Half-timbered buildings and medieval romance -- that's what the Chinese wanted. But the architecture firm Speer thought it knew better, and built a modern German residential quarter on the outskirts of Shanghai. Now that it is complete, though, nobody wants to live there. Even Oktoberfest was cancelled.
Johann Wolfgang von Goethe is posing in his tailcoat and laurel wreath, while Friedrich Schiller next to him is clutching a scroll. The two bronze statues proudly guard a cobblestone square surrounded by trees. "Passersby keep asking me who these two gentlemen are," says one café owner waiting for customers on a scorching late summer day. "Should one know them?"
Germany's greatest poets have been supplanted into a strange country. The square isn't in Weimar or Heidelberg after all. Rather, it is in a suburb of Shanghai. Anting German Town, 30 kilometers from the Chinese metropolis, is a typical German residential district built in China as an experiement that isn't working.
Indeed, it is a ghost town. The streets are deserted, a bored security guard sits in his hut, For Sale signs are everywhere. The post office is finished and the postbox says "Collection Once Daily." But you wouldn't be wise to throw a letter in because it has yet to be emptied and the post office remains closed for business.
If this were the Wild West, tumbleweed would be rolling down the street.
Anting German Town looks like a new residential district in Stuttgart or Kassel, with buildings three to five storeys high in the functional Bauhaus style -- plain facades in orange and lime green, inner courtyards with trees and bushes. So far the district covers an area of one square kilometer. The plan is to expand it to five square kilometers.
The district was designed in 2001 by the Frankfurt-based architecture firm Albert Speer & Partner. Speer is the son of the eponymous architect who was Hitler's chief architect and minister of armaments and war production during World War II.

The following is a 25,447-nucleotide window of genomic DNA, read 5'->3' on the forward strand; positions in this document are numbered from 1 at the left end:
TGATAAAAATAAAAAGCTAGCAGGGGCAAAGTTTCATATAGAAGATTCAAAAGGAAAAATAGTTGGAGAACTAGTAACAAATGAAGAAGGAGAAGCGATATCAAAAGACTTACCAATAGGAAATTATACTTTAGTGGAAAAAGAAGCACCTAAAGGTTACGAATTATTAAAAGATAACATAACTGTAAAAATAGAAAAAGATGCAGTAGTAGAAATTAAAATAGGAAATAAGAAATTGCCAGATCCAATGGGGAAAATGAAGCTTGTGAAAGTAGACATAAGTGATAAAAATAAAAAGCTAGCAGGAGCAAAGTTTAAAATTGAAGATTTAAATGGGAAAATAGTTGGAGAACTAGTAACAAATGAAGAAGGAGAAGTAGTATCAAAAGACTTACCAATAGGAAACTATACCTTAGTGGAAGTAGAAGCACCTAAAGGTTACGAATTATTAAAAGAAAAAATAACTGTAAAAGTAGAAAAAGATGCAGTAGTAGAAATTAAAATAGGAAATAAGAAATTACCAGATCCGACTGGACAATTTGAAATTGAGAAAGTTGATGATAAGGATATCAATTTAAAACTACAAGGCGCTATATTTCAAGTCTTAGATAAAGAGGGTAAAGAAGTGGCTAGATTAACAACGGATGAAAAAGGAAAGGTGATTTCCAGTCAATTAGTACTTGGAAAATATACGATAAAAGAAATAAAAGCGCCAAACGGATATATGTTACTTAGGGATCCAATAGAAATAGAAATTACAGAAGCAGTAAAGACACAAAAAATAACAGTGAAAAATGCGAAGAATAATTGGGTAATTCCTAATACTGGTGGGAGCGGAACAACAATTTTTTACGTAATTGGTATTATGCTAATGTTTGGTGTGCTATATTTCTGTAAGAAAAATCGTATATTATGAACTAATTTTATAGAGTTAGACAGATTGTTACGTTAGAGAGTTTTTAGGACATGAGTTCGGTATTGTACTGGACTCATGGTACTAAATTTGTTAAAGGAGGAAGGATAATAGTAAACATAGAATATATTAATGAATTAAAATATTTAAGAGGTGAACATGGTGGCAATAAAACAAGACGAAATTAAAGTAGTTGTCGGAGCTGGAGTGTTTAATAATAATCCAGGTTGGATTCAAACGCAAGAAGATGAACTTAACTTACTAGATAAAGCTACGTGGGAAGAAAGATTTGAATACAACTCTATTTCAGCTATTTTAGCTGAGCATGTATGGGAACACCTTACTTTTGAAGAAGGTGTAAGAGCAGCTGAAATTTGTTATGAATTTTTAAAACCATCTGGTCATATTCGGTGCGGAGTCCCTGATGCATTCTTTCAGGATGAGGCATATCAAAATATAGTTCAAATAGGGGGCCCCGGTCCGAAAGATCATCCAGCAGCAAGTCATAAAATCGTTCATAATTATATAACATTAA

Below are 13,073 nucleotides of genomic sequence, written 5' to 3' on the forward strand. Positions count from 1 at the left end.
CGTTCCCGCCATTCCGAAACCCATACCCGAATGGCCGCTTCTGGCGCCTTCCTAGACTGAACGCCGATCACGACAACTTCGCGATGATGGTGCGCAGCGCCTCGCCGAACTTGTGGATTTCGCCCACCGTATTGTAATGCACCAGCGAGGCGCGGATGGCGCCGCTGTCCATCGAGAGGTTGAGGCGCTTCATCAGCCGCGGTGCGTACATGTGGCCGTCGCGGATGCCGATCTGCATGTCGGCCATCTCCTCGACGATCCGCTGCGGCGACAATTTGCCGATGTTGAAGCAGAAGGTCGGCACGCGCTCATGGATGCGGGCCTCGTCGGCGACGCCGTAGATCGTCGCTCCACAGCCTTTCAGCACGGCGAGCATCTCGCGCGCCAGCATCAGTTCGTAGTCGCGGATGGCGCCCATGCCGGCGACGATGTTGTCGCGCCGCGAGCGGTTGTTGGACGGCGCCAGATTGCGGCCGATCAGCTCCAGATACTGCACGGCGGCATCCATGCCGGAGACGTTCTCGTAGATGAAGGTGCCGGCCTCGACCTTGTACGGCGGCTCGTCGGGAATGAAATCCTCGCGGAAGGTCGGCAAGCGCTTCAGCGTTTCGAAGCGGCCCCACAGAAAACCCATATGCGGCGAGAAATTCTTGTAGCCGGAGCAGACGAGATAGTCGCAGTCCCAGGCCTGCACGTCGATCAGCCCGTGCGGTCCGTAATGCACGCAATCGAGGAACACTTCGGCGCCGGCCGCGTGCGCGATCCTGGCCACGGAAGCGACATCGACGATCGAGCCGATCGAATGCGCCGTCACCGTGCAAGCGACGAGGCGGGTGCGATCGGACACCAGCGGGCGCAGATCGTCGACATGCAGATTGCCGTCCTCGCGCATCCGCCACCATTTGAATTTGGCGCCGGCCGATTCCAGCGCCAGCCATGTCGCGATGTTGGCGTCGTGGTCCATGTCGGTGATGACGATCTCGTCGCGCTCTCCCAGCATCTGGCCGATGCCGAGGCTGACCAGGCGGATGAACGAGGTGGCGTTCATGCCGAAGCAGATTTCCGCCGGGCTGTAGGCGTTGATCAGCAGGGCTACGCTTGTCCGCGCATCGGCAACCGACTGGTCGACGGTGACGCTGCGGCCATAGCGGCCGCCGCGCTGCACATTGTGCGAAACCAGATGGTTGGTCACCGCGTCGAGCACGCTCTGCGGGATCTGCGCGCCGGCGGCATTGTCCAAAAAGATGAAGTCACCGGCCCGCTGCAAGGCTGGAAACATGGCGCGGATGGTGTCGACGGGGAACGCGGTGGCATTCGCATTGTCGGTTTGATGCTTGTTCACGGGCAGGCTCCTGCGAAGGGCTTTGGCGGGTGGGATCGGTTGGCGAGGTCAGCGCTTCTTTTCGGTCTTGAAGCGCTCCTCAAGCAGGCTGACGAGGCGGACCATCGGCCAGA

The district is a few kilometers from the old city center of Anting, a busy satellite town of Shanghai crowded with tall, faceless buildings. It is close to Automobile City which contains VW's Chinese plant, car components factories, research institutions and Shanghai's Formula One race track.
Demand for Clichéd Replica Towns
Copying European cities is en vogue in China. There are several near Shanghai, including Thames Town, which evokes Victorian England and boasts red telephone boxes, and Holland Town, which has an obligatory windmill next to narrow brick houses. In southern China, the village of Hashitate is being built, an exact copy of the Austrian village of Hallstatt which is a UNESCO World Heritage Site.
The Chinese developers originally had a clichéd German town in mind for Anting, with half-timbered houses and arched gates , but the German architects persuaded the city administration to let them build a model district that represented modern, environmentally-friendly Germany, with double-glazing and central heating instead of Black Forest romance.
The problem is that hardly anyone wants to live here. The plan was for 50,000 people to live in Anting. "The city was intended to be completed in 2008," says Johannes Dell, Speer's representative in China. But only the first portion has been built. In the evenings, there are hardly any lights on in the apartment blocks.